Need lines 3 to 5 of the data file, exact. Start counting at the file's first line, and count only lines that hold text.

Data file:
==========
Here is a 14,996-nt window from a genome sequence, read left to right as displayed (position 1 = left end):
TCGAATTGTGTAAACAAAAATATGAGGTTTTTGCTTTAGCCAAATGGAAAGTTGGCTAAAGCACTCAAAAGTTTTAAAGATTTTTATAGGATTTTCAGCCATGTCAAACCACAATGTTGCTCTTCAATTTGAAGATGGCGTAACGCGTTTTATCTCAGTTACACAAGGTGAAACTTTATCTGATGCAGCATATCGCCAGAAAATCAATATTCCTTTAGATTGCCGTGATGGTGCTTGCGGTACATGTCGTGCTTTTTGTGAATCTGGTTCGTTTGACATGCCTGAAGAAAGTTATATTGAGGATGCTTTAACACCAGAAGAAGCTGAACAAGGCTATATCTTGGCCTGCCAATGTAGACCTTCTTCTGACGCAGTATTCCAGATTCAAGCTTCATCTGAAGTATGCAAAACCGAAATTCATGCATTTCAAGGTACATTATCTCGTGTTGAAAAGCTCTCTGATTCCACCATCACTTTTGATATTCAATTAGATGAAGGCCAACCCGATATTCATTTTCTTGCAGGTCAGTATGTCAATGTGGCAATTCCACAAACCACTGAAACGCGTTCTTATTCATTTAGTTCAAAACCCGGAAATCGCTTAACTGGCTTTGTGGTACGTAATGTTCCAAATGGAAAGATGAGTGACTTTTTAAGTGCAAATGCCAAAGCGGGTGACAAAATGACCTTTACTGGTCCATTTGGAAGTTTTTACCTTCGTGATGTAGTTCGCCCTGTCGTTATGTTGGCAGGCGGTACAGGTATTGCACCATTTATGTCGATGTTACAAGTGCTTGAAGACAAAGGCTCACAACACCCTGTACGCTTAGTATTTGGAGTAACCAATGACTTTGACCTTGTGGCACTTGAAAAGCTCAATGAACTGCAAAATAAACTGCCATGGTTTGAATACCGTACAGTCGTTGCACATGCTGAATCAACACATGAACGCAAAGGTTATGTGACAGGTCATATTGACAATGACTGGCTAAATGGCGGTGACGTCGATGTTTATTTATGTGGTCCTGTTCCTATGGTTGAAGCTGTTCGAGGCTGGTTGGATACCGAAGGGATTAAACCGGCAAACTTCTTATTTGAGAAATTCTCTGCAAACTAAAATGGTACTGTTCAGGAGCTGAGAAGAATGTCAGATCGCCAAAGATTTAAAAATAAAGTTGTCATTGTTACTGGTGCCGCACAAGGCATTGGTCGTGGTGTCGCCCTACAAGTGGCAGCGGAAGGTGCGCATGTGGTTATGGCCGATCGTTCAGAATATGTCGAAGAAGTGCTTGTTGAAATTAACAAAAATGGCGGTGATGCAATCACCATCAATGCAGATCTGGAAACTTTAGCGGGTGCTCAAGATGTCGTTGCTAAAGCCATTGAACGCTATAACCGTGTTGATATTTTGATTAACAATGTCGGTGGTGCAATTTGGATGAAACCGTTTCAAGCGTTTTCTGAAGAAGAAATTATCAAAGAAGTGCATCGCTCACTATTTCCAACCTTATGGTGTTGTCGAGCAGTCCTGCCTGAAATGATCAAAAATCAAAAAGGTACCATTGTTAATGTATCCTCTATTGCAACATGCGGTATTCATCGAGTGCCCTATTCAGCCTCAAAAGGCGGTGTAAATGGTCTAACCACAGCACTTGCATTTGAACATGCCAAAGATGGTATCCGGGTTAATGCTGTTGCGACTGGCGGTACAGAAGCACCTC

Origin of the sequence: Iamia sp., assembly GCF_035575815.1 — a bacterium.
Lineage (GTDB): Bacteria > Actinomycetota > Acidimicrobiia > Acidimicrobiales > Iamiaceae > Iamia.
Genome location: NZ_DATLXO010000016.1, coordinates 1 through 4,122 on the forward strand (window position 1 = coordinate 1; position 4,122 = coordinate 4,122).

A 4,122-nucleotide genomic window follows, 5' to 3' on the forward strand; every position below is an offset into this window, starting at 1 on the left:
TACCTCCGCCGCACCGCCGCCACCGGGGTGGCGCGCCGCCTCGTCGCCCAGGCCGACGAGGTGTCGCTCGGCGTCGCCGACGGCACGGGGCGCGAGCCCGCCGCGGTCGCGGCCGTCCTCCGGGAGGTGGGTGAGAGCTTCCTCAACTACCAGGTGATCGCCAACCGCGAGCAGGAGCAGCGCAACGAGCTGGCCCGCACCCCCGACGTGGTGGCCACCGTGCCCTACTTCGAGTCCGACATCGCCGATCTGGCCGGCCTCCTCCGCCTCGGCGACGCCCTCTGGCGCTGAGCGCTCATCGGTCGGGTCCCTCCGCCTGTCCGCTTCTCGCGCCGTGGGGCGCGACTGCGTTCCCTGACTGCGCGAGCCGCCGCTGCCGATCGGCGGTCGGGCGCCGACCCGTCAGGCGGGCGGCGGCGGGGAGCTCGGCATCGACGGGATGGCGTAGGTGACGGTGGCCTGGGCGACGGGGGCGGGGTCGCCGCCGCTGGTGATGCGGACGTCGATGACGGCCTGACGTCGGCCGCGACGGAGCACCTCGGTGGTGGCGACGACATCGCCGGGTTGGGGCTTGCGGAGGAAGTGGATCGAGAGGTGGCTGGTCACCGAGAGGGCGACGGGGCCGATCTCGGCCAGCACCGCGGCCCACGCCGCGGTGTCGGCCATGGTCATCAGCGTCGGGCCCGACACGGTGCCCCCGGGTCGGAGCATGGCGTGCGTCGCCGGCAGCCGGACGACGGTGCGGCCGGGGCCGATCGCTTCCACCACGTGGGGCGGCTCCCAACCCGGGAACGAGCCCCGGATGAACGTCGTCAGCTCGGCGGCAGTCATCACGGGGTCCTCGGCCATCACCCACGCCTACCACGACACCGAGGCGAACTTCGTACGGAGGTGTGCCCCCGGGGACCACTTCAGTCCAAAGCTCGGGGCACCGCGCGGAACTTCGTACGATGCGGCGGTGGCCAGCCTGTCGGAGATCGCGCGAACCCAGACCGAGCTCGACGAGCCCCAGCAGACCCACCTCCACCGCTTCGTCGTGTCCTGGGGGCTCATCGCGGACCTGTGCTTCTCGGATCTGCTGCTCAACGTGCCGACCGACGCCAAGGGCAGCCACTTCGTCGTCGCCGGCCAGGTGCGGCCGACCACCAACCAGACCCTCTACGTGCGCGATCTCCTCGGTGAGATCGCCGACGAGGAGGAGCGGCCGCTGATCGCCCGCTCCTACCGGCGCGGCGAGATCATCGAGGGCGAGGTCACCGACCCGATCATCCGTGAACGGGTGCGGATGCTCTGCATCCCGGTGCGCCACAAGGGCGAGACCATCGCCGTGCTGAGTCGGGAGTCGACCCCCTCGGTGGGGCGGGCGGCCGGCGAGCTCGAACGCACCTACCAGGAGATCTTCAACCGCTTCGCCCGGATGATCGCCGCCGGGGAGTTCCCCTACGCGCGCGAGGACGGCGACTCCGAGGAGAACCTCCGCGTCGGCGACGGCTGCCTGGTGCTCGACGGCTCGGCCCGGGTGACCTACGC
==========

Origin of the sequence: Iamia sp., assembly GCF_035575815.1 — a bacterium.
Lineage (GTDB): Bacteria > Actinomycetota > Acidimicrobiia > Acidimicrobiales > Iamiaceae > Iamia.
Genome location: NZ_DATLXO010000016.1, coordinates 1 through 4,122 on the forward strand (window position 1 = coordinate 1; position 4,122 = coordinate 4,122).